Free Pass tactics   
 

 Coach's Notes
 


The first video shows the basic free pass formation and standard defence (at 1:55 and 3:08). The taker passes to the side and steps away from the post to increase the distance from his defender. He receives a pass back and shoots. The defender runs out as quickly as possible to block the shot.


In the second, the defender of the shooter takes up a position behind him as we practised (0:12). The taker now cannot move back away from the post because it closes the distance between him and his defender rather than lengthening it. If he moves forwards he risks getting to close to the defender under the post. He elects to stay where his is but cannot get the shot away quickly enough.


Finally, another example of the new style defence we practiced (1:04). Here the taker gets caught by both defenders - the one coming from behind and the one coming from under the post. Unfortunately both defenders stay with the taker rather than one of them going after the other girl player once the taker has been successfully defended.

It looks like the player who ends up shooting could have initially taken a position closer to the post and received a pass straight away. Remember though that the attackers have to be 2.5 metres from each other. But why not pass straight to her anyway since she's not defended? Because the defence can prepare for that too. Spin the tape forward to 3:20 and you'll see a boy preparing to intercept that pass had it been made. (A flat pass would not clear the two boys standing together; a high loopy one might not reach before the moving boy intercepts).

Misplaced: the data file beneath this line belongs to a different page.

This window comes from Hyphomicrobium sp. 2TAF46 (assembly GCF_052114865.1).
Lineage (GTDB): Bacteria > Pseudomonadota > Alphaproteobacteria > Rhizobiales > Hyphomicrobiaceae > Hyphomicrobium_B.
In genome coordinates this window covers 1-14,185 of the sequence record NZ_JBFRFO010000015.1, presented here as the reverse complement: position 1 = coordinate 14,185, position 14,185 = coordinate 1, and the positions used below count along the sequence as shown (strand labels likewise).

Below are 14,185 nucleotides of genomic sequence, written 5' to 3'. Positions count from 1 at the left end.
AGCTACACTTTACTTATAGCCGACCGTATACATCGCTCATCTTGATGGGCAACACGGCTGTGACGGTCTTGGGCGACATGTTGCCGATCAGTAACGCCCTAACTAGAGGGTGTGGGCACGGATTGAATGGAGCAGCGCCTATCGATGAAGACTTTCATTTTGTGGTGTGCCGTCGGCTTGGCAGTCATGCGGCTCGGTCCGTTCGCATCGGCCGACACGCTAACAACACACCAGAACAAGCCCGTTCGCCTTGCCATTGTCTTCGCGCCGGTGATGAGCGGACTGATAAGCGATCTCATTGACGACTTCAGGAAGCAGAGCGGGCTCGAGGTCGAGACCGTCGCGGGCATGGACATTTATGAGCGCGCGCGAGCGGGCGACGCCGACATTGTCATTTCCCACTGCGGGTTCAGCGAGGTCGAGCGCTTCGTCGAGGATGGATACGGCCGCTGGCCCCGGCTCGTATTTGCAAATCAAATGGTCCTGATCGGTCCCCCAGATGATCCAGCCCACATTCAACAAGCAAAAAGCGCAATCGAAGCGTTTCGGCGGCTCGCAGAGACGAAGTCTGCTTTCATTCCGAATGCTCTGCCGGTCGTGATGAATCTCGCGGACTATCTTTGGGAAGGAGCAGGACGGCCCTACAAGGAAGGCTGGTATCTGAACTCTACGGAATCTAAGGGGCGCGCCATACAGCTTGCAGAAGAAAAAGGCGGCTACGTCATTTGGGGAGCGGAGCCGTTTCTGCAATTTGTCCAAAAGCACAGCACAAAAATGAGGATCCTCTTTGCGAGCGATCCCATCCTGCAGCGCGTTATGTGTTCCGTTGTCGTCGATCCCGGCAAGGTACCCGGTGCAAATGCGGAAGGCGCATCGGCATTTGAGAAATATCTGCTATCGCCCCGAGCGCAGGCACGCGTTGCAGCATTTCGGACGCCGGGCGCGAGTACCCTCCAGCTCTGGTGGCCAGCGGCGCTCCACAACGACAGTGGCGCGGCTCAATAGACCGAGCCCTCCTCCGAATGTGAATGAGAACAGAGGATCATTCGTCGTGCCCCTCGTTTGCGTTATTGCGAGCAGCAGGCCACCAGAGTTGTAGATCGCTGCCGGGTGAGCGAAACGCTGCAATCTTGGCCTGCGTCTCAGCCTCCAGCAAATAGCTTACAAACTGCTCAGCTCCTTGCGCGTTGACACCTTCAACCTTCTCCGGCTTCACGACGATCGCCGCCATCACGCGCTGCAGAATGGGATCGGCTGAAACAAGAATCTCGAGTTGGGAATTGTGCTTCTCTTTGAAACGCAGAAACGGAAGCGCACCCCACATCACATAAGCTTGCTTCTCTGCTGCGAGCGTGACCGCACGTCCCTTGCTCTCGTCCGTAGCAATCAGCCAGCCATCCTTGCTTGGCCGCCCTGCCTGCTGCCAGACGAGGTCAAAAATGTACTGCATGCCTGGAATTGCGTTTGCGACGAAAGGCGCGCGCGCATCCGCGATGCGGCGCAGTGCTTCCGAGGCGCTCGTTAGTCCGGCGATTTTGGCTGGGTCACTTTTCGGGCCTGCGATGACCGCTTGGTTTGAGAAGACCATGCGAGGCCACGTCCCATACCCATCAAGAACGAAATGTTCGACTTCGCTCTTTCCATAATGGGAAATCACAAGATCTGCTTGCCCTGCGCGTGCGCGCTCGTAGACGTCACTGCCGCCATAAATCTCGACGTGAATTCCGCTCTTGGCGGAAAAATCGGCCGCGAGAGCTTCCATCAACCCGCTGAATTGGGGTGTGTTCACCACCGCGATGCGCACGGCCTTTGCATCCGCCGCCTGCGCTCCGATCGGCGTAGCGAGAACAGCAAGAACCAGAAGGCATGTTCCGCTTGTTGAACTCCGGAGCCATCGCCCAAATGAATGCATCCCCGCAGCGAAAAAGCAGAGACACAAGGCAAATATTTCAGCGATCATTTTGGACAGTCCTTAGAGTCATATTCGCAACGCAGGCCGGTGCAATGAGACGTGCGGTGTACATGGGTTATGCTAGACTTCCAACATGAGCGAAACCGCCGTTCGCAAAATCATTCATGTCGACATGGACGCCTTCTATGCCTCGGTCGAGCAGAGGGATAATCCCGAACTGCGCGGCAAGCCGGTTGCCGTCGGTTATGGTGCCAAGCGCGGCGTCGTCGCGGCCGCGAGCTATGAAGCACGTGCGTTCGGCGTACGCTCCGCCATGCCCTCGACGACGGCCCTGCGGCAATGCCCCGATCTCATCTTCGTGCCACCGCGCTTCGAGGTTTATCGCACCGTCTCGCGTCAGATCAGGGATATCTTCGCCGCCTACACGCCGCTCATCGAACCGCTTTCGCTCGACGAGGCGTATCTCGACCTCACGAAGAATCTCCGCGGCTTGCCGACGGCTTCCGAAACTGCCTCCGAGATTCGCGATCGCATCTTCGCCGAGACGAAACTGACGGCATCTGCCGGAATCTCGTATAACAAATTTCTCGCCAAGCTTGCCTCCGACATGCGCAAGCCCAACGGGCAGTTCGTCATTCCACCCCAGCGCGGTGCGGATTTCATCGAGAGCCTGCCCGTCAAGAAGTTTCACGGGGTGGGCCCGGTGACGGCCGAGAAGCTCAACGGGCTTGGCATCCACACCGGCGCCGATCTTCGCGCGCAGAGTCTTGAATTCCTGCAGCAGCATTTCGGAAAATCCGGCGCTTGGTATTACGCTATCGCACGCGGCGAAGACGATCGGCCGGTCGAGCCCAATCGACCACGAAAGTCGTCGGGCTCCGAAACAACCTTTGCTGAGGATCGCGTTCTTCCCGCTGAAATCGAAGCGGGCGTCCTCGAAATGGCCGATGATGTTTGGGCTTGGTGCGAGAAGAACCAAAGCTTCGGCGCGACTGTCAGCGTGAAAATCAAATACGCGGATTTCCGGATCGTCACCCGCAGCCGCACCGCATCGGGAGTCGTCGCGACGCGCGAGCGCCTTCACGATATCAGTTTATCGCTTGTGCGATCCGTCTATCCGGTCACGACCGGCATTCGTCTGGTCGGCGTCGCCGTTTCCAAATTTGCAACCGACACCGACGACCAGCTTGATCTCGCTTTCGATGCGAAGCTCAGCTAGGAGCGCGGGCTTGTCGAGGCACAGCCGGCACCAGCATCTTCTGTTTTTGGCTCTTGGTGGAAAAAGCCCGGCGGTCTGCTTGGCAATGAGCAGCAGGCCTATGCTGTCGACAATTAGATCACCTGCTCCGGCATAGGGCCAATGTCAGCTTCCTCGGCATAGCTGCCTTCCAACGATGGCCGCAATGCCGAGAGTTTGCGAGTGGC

Actually if you can spare 4 minutes of your life this is quite a nice video to watch all the way through. It opens with a nice example of a girl trying to prevent a feed coming in, as we are trying now to do ourselves, and there is plenty of opportunity to see the block at the post to obtain a collect that we've been practising. Also note that despite the great play and big crowd we have the superior scoreboard. Yay us.

Alan,
Oct '11